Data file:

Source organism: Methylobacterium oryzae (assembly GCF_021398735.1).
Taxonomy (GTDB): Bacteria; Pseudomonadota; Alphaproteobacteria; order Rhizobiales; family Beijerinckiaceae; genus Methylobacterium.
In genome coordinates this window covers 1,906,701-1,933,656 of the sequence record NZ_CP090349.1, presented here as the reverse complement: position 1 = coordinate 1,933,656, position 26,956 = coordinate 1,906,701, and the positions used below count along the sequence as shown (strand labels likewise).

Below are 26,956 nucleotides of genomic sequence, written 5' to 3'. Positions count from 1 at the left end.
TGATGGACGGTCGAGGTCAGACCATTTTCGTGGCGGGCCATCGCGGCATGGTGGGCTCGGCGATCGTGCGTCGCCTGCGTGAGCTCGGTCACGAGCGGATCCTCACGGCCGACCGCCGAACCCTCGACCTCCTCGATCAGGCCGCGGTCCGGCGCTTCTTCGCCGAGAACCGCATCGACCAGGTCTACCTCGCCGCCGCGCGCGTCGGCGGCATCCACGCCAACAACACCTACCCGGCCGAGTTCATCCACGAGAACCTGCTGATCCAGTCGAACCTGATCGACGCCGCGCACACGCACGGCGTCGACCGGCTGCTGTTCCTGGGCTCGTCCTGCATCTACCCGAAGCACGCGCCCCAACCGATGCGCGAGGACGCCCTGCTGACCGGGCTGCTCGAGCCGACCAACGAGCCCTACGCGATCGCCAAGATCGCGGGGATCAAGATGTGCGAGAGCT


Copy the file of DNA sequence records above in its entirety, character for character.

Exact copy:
Source organism: Methylobacterium oryzae (assembly GCF_021398735.1).
Taxonomy (GTDB): Bacteria; Pseudomonadota; Alphaproteobacteria; order Rhizobiales; family Beijerinckiaceae; genus Methylobacterium.
In genome coordinates this window covers 1,906,701-1,933,656 of the sequence record NZ_CP090349.1, presented here as the reverse complement: position 1 = coordinate 1,933,656, position 26,956 = coordinate 1,906,701, and the positions used below count along the sequence as shown (strand labels likewise).

Below are 26,956 nucleotides of genomic sequence, written 5' to 3'. Positions count from 1 at the left end.
TGATGGACGGTCGAGGTCAGACCATTTTCGTGGCGGGCCATCGCGGCATGGTGGGCTCGGCGATCGTGCGTCGCCTGCGTGAGCTCGGTCACGAGCGGATCCTCACGGCCGACCGCCGAACCCTCGACCTCCTCGATCAGGCCGCGGTCCGGCGCTTCTTCGCCGAGAACCGCATCGACCAGGTCTACCTCGCCGCCGCGCGCGTCGGCGGCATCCACGCCAACAACACCTACCCGGCCGAGTTCATCCACGAGAACCTGCTGATCCAGTCGAACCTGATCGACGCCGCGCACACGCACGGCGTCGACCGGCTGCTGTTCCTGGGCTCGTCCTGCATCTACCCGAAGCACGCGCCCCAACCGATGCGCGAGGACGCCCTGCTGACCGGGCTGCTCGAGCCGACCAACGAGCCCTACGCGATCGCCAAGATCGCGGGGATCAAGATGTGCGAGAGCT